NOTE: The inclusion of rationales does not guarantee good items, but it does make the writer provide options that at least seem reasonable. The item might still focus on trivia as this item does. If students are writing test items they should provide rationals for the options. This can inform the teacher of many misconceptions students hold. It also requires students to investigate the information they are trying to learn in greater depth.

Do the items contain options that are all-inclusive?

Poor example

What type of gene is responsible for the five-finger trait in humans?

  1. dominant
  2. recessive*
  3. sex-linked
  4. sex-influenced

NOTE: Dominant and recessive are all inclusive. This reduces the chances of selecting the correct response to 50%. Without reading the question one could guess the answer to be either dominant or recessive. Genes are generally taught as dominant, recessive or incompletely dominant; as a result there is not a fourth plausible option to this particular item.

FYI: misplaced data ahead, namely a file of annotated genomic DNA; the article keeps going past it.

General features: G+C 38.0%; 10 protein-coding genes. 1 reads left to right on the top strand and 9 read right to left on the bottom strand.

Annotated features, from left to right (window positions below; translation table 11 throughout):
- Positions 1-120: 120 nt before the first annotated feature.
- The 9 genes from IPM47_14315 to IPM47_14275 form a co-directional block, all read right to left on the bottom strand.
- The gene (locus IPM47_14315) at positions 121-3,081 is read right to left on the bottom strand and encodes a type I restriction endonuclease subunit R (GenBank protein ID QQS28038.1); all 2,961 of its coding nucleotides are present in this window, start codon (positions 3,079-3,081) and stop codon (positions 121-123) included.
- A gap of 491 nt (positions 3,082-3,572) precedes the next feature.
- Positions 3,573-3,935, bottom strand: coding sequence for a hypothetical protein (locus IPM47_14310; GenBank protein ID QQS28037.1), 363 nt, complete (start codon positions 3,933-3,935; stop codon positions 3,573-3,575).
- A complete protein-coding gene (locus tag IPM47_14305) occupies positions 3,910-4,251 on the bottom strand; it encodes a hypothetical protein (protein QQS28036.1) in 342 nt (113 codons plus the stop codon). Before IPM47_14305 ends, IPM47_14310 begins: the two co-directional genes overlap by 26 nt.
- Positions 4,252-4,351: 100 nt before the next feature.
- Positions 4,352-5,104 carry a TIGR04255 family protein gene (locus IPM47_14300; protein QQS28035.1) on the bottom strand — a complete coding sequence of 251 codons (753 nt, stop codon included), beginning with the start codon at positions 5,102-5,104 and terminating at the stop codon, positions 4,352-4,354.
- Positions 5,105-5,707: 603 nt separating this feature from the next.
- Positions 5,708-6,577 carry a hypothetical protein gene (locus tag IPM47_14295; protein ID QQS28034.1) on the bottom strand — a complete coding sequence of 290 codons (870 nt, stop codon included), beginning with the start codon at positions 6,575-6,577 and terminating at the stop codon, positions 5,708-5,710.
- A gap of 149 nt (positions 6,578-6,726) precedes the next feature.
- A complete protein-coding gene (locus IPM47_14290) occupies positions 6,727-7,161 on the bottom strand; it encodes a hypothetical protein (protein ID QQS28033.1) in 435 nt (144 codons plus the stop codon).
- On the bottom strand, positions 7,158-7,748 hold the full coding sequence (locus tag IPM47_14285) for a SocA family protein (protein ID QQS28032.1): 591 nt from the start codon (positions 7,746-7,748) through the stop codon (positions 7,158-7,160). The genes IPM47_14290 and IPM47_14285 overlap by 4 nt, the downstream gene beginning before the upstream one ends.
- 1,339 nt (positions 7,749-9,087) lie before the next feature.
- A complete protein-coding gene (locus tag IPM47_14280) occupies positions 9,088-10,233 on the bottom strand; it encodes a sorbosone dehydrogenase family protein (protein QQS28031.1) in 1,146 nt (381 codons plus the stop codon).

Does the writer have a misconception?

Poor example:

Five-finger trait occurs more commonly in any human population than six fingers. The five-finger trait is probably—

  1. dominant*
  2. recessive
  3. hybrid
  4. incomplete

NOTE: The keyed response should be recessive in this item. Review by others is necessary to reveal this type of error. No one writer can be expected to know all of the science there is to know. Multiple reviewers are a must. Student developed questions will often alert teachers to misconceptions held by students because they will mark the wrong answer as the correct one.

Are there opposites in the options?

Poor example:

Which of these will result if all colors are mixed?

  1. black
  2. white
  3. green
  4. yellow